May 31, 2005

How to try out a virtual Linux desktop freely and easily

Author: Chris Preimesberger

If you're a Windows 2000 or XP user who always wanted to try out a Linux desktop but were afraid of downloading and installing software that might upset your computer, I have some good news for you. Go to a new Web site called Open Source Region Stuttgart, click on a few links, and you're in virtual Linuxland.Never has it been so easy for someone to experience Linux on the desktop. No disks, no installation. Just download a small application and start clicking away.

Germany, like Brazil and, most recently, Cuba, is making a government case out of promoting open source software to its citizens. After the original demonstration center attracted more than 100,000 German-speaking users and by far exceeded the expectations of its organizers, the English version was launched earlier this month.

The Open Source Demo Center was designed to help implement free software in industry and public administration in Germany. "We support the trend towards free software, as it reduces costs to the users and offers small and medium IT service companies promising business opportunities," said Dr. Walter Rogg, general manager of the Stuttgart Region EDC. "And since major drivers of the open source development such as HP Germany, IBM Germany, and MySQL have their German headquarters in the Stuttgart region, it just makes a lot of business sense."

Navigating the virtual desktop

When you click on the "Start Linux" link on the Open Source Region Stuttgart page from a Windows computer, you can download and invoke the 509KB demo application. It opens a full-screen window sporting a PHP version of the KDE 3.3 desktop that closely resembles a complete Linux system.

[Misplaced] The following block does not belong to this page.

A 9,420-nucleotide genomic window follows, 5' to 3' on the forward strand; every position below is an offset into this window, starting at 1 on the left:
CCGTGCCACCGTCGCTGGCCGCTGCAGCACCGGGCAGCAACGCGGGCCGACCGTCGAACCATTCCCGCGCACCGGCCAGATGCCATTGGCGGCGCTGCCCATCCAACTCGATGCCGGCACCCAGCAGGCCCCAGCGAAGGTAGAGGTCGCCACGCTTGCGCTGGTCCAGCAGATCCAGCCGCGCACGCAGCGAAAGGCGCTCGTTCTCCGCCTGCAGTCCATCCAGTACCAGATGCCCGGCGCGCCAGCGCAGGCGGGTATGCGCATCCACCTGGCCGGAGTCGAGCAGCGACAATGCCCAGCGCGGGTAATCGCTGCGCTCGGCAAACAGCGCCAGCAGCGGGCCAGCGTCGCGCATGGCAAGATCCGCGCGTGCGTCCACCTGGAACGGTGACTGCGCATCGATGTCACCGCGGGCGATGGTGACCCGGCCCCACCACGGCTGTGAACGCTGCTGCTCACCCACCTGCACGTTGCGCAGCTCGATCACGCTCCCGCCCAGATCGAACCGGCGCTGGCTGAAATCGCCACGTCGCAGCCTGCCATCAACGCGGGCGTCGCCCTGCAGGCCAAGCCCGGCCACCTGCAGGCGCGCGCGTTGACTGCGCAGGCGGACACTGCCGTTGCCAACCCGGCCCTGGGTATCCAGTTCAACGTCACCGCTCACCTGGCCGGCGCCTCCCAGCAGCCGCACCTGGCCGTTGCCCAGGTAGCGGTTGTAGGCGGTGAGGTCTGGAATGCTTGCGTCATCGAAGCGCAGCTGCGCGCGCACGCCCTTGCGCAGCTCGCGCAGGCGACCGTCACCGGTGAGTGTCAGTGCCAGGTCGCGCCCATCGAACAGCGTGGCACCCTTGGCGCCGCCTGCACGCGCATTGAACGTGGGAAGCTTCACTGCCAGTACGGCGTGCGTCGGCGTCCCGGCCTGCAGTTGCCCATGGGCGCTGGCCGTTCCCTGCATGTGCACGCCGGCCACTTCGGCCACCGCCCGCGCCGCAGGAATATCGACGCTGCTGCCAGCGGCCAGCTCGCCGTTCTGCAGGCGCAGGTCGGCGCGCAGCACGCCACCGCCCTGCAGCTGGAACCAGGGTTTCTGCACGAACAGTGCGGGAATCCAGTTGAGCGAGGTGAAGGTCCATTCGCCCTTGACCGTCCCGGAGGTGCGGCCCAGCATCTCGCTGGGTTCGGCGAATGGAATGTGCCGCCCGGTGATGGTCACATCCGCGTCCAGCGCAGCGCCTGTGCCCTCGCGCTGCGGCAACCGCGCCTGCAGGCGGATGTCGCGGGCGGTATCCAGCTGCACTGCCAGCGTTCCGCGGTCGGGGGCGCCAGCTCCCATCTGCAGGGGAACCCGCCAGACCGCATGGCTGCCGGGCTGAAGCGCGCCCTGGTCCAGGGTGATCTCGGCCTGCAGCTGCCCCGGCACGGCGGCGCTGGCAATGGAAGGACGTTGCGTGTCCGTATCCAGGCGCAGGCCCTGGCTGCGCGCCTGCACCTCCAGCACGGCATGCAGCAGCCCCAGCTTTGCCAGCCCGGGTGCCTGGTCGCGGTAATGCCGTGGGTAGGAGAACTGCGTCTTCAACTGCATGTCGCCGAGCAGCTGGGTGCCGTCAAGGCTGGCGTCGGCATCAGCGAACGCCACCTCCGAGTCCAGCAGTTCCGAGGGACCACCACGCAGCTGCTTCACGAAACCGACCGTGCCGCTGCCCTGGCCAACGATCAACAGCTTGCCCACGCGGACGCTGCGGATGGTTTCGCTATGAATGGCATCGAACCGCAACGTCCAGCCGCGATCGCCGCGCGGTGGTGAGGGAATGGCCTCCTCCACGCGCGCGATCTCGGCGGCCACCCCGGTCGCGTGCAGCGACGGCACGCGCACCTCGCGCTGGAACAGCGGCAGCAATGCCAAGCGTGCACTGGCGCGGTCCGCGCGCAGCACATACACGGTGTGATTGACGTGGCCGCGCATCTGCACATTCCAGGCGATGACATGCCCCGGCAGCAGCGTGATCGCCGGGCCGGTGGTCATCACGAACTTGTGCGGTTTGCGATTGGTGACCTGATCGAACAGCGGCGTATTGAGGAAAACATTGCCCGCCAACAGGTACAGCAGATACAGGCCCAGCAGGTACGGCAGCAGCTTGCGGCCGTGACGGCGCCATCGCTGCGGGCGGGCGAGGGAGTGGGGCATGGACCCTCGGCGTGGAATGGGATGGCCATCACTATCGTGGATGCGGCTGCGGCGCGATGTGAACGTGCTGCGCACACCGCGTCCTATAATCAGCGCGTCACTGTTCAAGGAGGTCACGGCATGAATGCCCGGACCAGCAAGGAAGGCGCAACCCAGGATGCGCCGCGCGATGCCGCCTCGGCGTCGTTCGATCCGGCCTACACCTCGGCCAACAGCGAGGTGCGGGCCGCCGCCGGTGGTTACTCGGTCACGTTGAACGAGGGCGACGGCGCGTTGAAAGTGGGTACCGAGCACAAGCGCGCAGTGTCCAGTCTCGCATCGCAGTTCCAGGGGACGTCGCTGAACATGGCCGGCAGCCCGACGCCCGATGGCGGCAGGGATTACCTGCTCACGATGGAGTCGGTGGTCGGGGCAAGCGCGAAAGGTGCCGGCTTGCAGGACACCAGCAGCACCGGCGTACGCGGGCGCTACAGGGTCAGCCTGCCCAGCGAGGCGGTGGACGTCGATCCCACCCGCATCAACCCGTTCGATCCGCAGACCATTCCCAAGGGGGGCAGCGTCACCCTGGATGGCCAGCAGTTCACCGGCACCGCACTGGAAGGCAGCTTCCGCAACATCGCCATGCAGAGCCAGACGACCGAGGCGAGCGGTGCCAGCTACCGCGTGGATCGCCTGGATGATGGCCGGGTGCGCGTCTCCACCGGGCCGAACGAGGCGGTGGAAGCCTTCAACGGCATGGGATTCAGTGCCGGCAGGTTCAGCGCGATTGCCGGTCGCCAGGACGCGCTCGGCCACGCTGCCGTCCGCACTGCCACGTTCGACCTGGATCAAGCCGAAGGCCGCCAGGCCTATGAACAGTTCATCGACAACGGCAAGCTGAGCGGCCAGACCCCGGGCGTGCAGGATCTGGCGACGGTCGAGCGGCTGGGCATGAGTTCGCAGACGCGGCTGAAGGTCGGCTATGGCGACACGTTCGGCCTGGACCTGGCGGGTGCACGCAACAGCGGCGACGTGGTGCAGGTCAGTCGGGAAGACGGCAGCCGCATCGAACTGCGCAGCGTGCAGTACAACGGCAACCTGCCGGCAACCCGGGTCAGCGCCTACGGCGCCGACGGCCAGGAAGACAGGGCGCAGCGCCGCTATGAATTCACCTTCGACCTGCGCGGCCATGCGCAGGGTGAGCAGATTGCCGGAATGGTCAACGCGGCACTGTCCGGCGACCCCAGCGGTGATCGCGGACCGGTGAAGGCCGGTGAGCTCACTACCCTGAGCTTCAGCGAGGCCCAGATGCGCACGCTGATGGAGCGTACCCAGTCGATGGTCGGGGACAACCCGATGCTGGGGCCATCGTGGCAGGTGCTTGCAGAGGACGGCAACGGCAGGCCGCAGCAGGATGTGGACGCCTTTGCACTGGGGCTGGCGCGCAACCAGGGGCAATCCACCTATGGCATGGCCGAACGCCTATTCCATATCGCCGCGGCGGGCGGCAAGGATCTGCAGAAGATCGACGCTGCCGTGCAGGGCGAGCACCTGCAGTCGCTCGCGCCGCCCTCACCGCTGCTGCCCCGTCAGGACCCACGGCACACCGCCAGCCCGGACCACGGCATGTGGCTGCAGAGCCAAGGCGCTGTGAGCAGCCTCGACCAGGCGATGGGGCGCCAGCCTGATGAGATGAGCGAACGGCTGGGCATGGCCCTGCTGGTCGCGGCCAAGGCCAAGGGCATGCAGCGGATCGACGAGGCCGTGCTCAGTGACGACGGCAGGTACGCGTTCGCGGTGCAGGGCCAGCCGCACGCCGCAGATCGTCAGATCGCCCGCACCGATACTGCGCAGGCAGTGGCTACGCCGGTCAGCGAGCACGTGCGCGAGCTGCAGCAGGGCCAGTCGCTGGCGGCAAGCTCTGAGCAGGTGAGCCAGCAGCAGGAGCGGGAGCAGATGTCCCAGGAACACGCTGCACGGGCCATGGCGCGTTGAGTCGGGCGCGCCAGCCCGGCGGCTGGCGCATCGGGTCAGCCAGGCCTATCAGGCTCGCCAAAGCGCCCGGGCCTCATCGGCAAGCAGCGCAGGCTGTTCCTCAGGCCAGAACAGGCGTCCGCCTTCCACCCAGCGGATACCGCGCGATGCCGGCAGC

The PHP binary shows up in Task Manager as TTWEBTOP.exe and takes about 10MB of RAM to run.

Stuttgart's KDE Desktop 3.3 is equipped with the latest versions of open source applications, including the office suite, Firefox browser, Thunderbird email client, Konqueror browser, KChart, Scalable Graphics (Karbon 14), and others. The Stuttgart people said it also features the GIMP graphics program, but I couldn't find it. On the desktop when I opened it were OOo Writer, OOo Draw, OOo Calc, OOo Impress, and OOo Math. It also features a generous sampling of Debian apps, including KWord, Xedit, Nano, a Python v2.3 editor, GDB, and a ton of system tools.

Also already on the desktop was an OOo Impress/PowerPoint slide presentation describing the Stuttgart technology market.

You can open any OOo component as you would normally, create a file, and save it on the virtual desktop, though not to the Windows desktop. It comes complete with 34 fonts, including symbol fonts.

The KDE "system" even crashes as it might in real time. When I attempted to save a text file as a Word 6.0 document, an error message came up, and I was referred to the KDE Crash Handler. But when I decided to save the doc as an OOo file, it saved just fine in my Personal Files folder.

As you might imagine, everything moves a tad slower in a virtual desktop environment, but not terribly so. Firefox on this desktop worked almost identically to the way it does on Windows 2000. The major difference is that the font edges aren't as sharp as they normally are.

I set up a new email account in Thunderbird. It appeared to be starting to import my mail, but I didn't expect that it would be able to handle the amount of messages I have saved. I was right; the mail handler locked up, but no harm done.

I had to keep reminding myself that this was a demonstration site; if you wanted to get some actual work done, you wouldn't want to use this setup. For one thing, there's no printer driver included, so you're not going to be able to print anything. And when you click off the site, you lose everything you've saved.

This Stuttgart site is very like a real Linux system. I recommend it to any Windows user who is considering making the move. You won't find an easier, less painful way to get used to an open source system.

The Open Source Demo Center is part of a two-year initiative in Stuttgart called the Open Source Stuttgart Region, designed to promote Stuttgart as the European Union's answer to Silicon Valley. Other facets of the campaign include 40-plus conferences on various aspects of the movement, an Open Source Business Park, and individual consulting for commercial and public users in the region.


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